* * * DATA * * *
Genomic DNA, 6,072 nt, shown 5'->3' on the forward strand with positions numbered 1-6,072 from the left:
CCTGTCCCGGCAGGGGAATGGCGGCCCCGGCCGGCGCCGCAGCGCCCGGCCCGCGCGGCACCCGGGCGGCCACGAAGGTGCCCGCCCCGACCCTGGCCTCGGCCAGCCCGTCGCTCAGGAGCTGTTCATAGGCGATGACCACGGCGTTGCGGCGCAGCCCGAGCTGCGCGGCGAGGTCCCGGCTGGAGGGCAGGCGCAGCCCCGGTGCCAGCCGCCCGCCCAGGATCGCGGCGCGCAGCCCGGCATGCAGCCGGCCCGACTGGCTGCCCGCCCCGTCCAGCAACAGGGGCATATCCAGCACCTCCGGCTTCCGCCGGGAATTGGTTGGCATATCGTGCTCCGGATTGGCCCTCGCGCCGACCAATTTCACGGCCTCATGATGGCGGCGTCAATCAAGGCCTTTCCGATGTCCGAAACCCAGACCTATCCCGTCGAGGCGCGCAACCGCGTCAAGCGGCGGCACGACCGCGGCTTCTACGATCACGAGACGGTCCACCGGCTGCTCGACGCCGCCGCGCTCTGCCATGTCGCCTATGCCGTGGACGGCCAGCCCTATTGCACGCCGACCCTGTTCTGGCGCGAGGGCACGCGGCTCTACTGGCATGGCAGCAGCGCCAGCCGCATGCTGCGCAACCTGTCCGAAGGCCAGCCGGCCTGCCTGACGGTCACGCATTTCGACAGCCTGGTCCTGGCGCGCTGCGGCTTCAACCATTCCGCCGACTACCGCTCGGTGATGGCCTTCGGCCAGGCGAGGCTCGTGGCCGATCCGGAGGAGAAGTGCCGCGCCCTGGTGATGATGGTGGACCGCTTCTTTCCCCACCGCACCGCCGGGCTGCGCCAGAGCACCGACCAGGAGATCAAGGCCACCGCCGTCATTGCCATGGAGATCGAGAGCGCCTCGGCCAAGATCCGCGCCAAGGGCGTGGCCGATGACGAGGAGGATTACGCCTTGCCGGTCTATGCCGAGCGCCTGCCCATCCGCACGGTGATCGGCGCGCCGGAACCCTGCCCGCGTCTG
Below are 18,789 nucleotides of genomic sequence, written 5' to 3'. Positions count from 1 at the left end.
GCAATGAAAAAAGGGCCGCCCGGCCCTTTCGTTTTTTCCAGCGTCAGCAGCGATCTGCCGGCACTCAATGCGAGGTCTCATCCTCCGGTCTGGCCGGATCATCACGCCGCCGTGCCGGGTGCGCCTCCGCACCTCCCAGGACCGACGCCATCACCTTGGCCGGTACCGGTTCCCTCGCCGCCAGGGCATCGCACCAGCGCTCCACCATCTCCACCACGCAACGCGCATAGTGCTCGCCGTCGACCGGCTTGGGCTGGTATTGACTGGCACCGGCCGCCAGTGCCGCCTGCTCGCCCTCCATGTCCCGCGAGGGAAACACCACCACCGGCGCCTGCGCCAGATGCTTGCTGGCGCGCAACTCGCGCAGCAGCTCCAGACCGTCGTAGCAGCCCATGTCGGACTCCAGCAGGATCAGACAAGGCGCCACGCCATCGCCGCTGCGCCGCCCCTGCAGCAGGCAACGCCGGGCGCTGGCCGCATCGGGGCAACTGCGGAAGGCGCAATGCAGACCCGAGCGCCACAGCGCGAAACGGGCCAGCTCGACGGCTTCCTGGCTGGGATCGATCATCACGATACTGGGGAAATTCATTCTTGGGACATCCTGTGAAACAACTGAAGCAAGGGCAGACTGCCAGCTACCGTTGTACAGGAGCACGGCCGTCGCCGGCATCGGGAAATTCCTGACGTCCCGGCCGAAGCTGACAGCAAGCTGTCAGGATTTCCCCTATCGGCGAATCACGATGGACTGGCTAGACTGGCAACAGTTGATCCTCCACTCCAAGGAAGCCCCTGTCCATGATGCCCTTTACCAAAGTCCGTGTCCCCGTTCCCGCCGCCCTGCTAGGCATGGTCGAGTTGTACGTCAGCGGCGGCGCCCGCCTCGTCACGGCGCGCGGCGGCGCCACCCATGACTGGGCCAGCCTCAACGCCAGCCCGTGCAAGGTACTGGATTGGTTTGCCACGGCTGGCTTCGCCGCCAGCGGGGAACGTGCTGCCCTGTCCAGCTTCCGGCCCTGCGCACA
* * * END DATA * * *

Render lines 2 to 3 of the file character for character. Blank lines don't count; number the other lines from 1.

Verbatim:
CCTGTCCCGGCAGGGGAATGGCGGCCCCGGCCGGCGCCGCAGCGCCCGGCCCGCGCGGCACCCGGGCGGCCACGAAGGTGCCCGCCCCGACCCTGGCCTCGGCCAGCCCGTCGCTCAGGAGCTGTTCATAGGCGATGACCACGGCGTTGCGGCGCAGCCCGAGCTGCGCGGCGAGGTCCCGGCTGGAGGGCAGGCGCAGCCCCGGTGCCAGCCGCCCGCCCAGGATCGCGGCGCGCAGCCCGGCATGCAGCCGGCCCGACTGGCTGCCCGCCCCGTCCAGCAACAGGGGCATATCCAGCACCTCCGGCTTCCGCCGGGAATTGGTTGGCATATCGTGCTCCGGATTGGCCCTCGCGCCGACCAATTTCACGGCCTCATGATGGCGGCGTCAATCAAGGCCTTTCCGATGTCCGAAACCCAGACCTATCCCGTCGAGGCGCGCAACCGCGTCAAGCGGCGGCACGACCGCGGCTTCTACGATCACGAGACGGTCCACCGGCTGCTCGACGCCGCCGCGCTCTGCCATGTCGCCTATGCCGTGGACGGCCAGCCCTATTGCACGCCGACCCTGTTCTGGCGCGAGGGCACGCGGCTCTACTGGCATGGCAGCAGCGCCAGCCGCATGCTGCGCAACCTGTCCGAAGGCCAGCCGGCCTGCCTGACGGTCACGCATTTCGACAGCCTGGTCCTGGCGCGCTGCGGCTTCAACCATTCCGCCGACTACCGCTCGGTGATGGCCTTCGGCCAGGCGAGGCTCGTGGCCGATCCGGAGGAGAAGTGCCGCGCCCTGGTGATGATGGTGGACCGCTTCTTTCCCCACCGCACCGCCGGGCTGCGCCAGAGCACCGACCAGGAGATCAAGGCCACCGCCGTCATTGCCATGGAGATCGAGAGCGCCTCGGCCAAGATCCGCGCCAAGGGCGTGGCCGATGACGAGGAGGATTACGCCTTGCCGGTCTATGCCGAGCGCCTGCCCATCCGCACGGTGATCGGCGCGCCGGAACCCTGCCCGCGTCTG
Below are 18,789 nucleotides of genomic sequence, written 5' to 3'. Positions count from 1 at the left end.